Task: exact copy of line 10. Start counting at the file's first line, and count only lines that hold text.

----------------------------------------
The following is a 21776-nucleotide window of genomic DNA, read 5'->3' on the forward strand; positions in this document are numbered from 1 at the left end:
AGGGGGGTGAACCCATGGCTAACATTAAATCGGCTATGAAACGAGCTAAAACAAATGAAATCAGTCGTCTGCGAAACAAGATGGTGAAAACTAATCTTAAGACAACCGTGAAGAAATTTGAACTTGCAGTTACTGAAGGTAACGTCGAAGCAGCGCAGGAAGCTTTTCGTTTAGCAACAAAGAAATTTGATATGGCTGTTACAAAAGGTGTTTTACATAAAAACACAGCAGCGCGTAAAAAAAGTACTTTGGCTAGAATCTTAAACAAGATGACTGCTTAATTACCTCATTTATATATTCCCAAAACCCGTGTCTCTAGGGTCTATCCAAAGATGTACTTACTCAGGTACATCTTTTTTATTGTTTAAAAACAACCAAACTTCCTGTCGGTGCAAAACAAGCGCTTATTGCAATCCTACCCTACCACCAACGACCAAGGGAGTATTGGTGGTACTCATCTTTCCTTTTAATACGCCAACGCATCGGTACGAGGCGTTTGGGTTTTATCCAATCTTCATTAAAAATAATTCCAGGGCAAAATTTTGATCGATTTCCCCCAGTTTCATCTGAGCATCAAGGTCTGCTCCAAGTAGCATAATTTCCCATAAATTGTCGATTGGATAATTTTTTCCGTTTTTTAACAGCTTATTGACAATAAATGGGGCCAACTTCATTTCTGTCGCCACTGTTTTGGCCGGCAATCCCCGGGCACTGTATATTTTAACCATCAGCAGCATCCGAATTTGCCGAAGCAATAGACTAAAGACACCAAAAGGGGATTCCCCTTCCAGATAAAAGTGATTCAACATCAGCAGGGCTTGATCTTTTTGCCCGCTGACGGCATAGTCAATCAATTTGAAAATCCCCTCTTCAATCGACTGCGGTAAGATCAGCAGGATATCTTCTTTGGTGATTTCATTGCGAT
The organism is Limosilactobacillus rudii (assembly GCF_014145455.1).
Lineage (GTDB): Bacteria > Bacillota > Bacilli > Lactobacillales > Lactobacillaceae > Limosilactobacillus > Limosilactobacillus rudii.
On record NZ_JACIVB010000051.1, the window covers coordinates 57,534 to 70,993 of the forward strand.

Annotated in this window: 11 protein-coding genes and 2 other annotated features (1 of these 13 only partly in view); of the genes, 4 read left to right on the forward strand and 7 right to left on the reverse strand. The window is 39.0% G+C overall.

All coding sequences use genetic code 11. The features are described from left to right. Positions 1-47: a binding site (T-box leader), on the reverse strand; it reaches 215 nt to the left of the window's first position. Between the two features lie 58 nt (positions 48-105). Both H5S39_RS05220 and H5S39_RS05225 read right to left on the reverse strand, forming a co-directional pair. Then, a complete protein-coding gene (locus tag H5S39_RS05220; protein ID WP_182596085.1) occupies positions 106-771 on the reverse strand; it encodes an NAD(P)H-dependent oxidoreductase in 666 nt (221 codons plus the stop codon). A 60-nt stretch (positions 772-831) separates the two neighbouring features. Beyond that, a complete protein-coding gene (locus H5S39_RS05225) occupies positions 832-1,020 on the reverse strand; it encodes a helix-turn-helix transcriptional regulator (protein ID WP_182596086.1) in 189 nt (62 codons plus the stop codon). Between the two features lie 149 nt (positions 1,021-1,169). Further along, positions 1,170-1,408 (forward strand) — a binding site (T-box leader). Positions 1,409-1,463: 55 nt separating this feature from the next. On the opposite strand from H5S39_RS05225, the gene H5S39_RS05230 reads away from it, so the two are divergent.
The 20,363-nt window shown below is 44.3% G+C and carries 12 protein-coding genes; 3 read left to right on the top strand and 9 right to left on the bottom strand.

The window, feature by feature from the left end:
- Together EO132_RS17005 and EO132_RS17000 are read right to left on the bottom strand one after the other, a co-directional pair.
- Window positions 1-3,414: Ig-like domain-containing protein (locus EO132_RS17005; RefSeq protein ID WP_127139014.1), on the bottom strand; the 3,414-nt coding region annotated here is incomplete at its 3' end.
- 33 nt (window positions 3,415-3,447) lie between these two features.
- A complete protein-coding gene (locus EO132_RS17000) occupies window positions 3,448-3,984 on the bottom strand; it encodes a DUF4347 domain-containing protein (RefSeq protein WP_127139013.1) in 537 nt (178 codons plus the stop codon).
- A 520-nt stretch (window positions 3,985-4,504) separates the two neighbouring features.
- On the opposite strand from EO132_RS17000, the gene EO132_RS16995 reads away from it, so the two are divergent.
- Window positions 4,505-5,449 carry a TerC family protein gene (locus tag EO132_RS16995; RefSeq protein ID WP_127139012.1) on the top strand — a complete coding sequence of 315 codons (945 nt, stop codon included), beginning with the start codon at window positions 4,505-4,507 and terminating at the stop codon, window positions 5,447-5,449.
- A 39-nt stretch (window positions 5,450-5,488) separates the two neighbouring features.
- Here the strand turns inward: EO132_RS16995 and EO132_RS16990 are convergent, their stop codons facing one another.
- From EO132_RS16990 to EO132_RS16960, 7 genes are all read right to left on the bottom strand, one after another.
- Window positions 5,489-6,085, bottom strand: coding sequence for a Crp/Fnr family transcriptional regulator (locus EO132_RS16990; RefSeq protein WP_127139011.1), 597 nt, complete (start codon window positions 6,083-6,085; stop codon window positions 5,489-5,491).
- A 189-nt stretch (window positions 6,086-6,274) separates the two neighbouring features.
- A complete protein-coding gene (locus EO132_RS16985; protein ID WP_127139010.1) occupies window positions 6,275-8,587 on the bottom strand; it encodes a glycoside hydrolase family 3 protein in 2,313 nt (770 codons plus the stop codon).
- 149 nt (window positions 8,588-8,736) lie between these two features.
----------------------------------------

- Together EO132_RS17005 and EO132_RS17000 are read right to left on the bottom strand one after the other, a co-directional pair.